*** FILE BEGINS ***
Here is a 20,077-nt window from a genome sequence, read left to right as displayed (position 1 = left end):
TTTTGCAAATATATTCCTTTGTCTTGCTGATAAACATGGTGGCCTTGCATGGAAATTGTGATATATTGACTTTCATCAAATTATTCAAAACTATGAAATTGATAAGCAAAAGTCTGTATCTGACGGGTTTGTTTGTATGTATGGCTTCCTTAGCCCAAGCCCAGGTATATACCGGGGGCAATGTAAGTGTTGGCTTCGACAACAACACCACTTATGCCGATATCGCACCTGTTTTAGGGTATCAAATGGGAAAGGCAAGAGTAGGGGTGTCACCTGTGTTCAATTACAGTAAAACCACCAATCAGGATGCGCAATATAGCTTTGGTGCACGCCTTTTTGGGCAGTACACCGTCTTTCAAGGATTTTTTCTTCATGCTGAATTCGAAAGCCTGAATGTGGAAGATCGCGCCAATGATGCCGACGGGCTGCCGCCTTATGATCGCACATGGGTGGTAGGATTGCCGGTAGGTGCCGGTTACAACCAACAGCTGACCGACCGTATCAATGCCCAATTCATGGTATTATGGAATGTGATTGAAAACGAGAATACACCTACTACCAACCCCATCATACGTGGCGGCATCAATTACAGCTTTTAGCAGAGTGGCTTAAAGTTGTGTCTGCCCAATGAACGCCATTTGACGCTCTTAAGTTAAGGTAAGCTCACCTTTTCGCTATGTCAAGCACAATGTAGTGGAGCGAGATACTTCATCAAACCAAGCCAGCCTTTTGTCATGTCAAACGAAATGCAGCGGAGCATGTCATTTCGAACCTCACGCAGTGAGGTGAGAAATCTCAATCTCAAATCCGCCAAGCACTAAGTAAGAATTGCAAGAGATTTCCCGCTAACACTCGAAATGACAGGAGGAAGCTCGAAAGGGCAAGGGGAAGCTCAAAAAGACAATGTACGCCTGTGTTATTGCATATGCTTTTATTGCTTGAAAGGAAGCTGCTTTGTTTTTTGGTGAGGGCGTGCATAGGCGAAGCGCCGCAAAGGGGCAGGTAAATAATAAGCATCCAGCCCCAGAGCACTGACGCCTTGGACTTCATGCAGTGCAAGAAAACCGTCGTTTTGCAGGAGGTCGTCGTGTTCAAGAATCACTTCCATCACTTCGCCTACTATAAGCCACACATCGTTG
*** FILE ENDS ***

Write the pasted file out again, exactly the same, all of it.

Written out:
Here is a 20,077-nt window from a genome sequence, read left to right as displayed (position 1 = left end):
TTTTGCAAATATATTCCTTTGTCTTGCTGATAAACATGGTGGCCTTGCATGGAAATTGTGATATATTGACTTTCATCAAATTATTCAAAACTATGAAATTGATAAGCAAAAGTCTGTATCTGACGGGTTTGTTTGTATGTATGGCTTCCTTAGCCCAAGCCCAGGTATATACCGGGGGCAATGTAAGTGTTGGCTTCGACAACAACACCACTTATGCCGATATCGCACCTGTTTTAGGGTATCAAATGGGAAAGGCAAGAGTAGGGGTGTCACCTGTGTTCAATTACAGTAAAACCACCAATCAGGATGCGCAATATAGCTTTGGTGCACGCCTTTTTGGGCAGTACACCGTCTTTCAAGGATTTTTTCTTCATGCTGAATTCGAAAGCCTGAATGTGGAAGATCGCGCCAATGATGCCGACGGGCTGCCGCCTTATGATCGCACATGGGTGGTAGGATTGCCGGTAGGTGCCGGTTACAACCAACAGCTGACCGACCGTATCAATGCCCAATTCATGGTATTATGGAATGTGATTGAAAACGAGAATACACCTACTACCAACCCCATCATACGTGGCGGCATCAATTACAGCTTTTAGCAGAGTGGCTTAAAGTTGTGTCTGCCCAATGAACGCCATTTGACGCTCTTAAGTTAAGGTAAGCTCACCTTTTCGCTATGTCAAGCACAATGTAGTGGAGCGAGATACTTCATCAAACCAAGCCAGCCTTTTGTCATGTCAAACGAAATGCAGCGGAGCATGTCATTTCGAACCTCACGCAGTGAGGTGAGAAATCTCAATCTCAAATCCGCCAAGCACTAAGTAAGAATTGCAAGAGATTTCCCGCTAACACTCGAAATGACAGGAGGAAGCTCGAAAGGGCAAGGGGAAGCTCAAAAAGACAATGTACGCCTGTGTTATTGCATATGCTTTTATTGCTTGAAAGGAAGCTGCTTTGTTTTTTGGTGAGGGCGTGCATAGGCGAAGCGCCGCAAAGGGGCAGGTAAATAATAAGCATCCAGCCCCAGAGCACTGACGCCTTGGACTTCATGCAGTGCAAGAAAACCGTCGTTTTGCAGGAGGTCGTCGTGTTCAAGAATCACTTCCATCACTTCGCCTACTATAAGCCACACATCGTTG